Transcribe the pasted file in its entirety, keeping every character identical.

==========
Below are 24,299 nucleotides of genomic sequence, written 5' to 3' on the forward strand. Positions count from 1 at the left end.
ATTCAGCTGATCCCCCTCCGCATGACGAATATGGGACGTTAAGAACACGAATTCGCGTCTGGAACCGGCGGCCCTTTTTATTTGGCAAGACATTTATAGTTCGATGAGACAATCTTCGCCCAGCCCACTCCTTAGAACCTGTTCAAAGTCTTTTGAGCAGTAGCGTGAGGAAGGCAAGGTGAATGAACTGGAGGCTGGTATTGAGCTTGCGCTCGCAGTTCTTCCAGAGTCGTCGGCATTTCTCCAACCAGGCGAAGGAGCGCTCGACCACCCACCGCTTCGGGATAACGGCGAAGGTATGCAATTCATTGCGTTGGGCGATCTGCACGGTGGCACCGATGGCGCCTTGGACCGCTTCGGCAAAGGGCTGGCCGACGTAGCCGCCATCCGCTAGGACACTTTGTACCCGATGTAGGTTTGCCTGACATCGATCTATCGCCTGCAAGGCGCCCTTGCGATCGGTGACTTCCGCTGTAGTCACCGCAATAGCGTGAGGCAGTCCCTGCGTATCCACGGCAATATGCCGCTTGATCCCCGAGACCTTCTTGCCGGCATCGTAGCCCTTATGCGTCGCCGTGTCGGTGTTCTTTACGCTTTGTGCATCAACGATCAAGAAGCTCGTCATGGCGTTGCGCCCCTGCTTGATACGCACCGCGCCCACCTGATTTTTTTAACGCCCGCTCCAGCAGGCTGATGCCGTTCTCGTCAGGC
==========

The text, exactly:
Below are 24,299 nucleotides of genomic sequence, written 5' to 3' on the forward strand. Positions count from 1 at the left end.
ATTCAGCTGATCCCCCTCCGCATGACGAATATGGGACGTTAAGAACACGAATTCGCGTCTGGAACCGGCGGCCCTTTTTATTTGGCAAGACATTTATAGTTCGATGAGACAATCTTCGCCCAGCCCACTCCTTAGAACCTGTTCAAAGTCTTTTGAGCAGTAGCGTGAGGAAGGCAAGGTGAATGAACTGGAGGCTGGTATTGAGCTTGCGCTCGCAGTTCTTCCAGAGTCGTCGGCATTTCTCCAACCAGGCGAAGGAGCGCTCGACCACCCACCGCTTCGGGATAACGGCGAAGGTATGCAATTCATTGCGTTGGGCGATCTGCACGGTGGCACCGATGGCGCCTTGGACCGCTTCGGCAAAGGGCTGGCCGACGTAGCCGCCATCCGCTAGGACACTTTGTACCCGATGTAGGTTTGCCTGACATCGATCTATCGCCTGCAAGGCGCCCTTGCGATCGGTGACTTCCGCTGTAGTCACCGCAATAGCGTGAGGCAGTCCCTGCGTATCCACGGCAATATGCCGCTTGATCCCCGAGACCTTCTTGCCGGCATCGTAGCCCTTATGCGTCGCCGTGTCGGTGTTCTTTACGCTTTGTGCATCAACGATCAAGAAGCTCGTCATGGCGTTGCGCCCCTGCTTGATACGCACCGCGCCCACCTGATTTTTTTAACGCCCGCTCCAGCAGGCTGATGCCGTTCTCGTCAGGC